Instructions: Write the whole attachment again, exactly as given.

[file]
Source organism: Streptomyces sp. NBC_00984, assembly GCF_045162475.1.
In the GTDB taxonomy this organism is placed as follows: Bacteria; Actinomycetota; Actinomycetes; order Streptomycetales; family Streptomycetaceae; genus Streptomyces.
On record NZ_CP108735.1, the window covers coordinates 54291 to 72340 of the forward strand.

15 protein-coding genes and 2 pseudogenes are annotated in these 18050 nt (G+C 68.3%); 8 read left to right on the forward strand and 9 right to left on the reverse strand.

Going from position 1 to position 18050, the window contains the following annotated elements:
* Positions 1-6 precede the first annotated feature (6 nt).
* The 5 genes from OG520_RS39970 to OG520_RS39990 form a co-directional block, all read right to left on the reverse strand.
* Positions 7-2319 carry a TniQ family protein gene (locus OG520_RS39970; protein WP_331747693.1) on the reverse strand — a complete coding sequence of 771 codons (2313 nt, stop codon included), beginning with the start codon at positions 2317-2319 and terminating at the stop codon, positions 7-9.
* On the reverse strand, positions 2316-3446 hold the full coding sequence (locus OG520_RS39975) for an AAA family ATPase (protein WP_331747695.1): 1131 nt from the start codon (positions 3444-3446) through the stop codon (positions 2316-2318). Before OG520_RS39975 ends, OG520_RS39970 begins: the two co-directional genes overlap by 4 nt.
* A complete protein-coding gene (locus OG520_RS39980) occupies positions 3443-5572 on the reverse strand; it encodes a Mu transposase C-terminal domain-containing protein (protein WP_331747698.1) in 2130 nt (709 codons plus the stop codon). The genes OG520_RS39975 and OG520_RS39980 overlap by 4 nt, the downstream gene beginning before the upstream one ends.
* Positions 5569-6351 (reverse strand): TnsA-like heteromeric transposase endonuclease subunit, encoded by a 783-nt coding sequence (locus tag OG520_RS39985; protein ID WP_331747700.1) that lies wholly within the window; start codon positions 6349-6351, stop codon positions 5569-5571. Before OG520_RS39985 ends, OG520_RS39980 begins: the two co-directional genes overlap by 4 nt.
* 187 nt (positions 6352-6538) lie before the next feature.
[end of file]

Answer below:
Source organism: Streptomyces sp. NBC_00984, assembly GCF_045162475.1.
In the GTDB taxonomy this organism is placed as follows: Bacteria; Actinomycetota; Actinomycetes; order Streptomycetales; family Streptomycetaceae; genus Streptomyces.
On record NZ_CP108735.1, the window covers coordinates 54291 to 72340 of the forward strand.

15 protein-coding genes and 2 pseudogenes are annotated in these 18050 nt (G+C 68.3%); 8 read left to right on the forward strand and 9 right to left on the reverse strand.

Going from position 1 to position 18050, the window contains the following annotated elements:
* Positions 1-6 precede the first annotated feature (6 nt).
* The 5 genes from OG520_RS39970 to OG520_RS39990 form a co-directional block, all read right to left on the reverse strand.
* Positions 7-2319 carry a TniQ family protein gene (locus OG520_RS39970; protein WP_331747693.1) on the reverse strand — a complete coding sequence of 771 codons (2313 nt, stop codon included), beginning with the start codon at positions 2317-2319 and terminating at the stop codon, positions 7-9.
* On the reverse strand, positions 2316-3446 hold the full coding sequence (locus OG520_RS39975) for an AAA family ATPase (protein WP_331747695.1): 1131 nt from the start codon (positions 3444-3446) through the stop codon (positions 2316-2318). Before OG520_RS39975 ends, OG520_RS39970 begins: the two co-directional genes overlap by 4 nt.
* A complete protein-coding gene (locus OG520_RS39980) occupies positions 3443-5572 on the reverse strand; it encodes a Mu transposase C-terminal domain-containing protein (protein WP_331747698.1) in 2130 nt (709 codons plus the stop codon). The genes OG520_RS39975 and OG520_RS39980 overlap by 4 nt, the downstream gene beginning before the upstream one ends.
* Positions 5569-6351 (reverse strand): TnsA-like heteromeric transposase endonuclease subunit, encoded by a 783-nt coding sequence (locus tag OG520_RS39985; protein ID WP_331747700.1) that lies wholly within the window; start codon positions 6349-6351, stop codon positions 5569-5571. Before OG520_RS39985 ends, OG520_RS39980 begins: the two co-directional genes overlap by 4 nt.
* 187 nt (positions 6352-6538) lie before the next feature.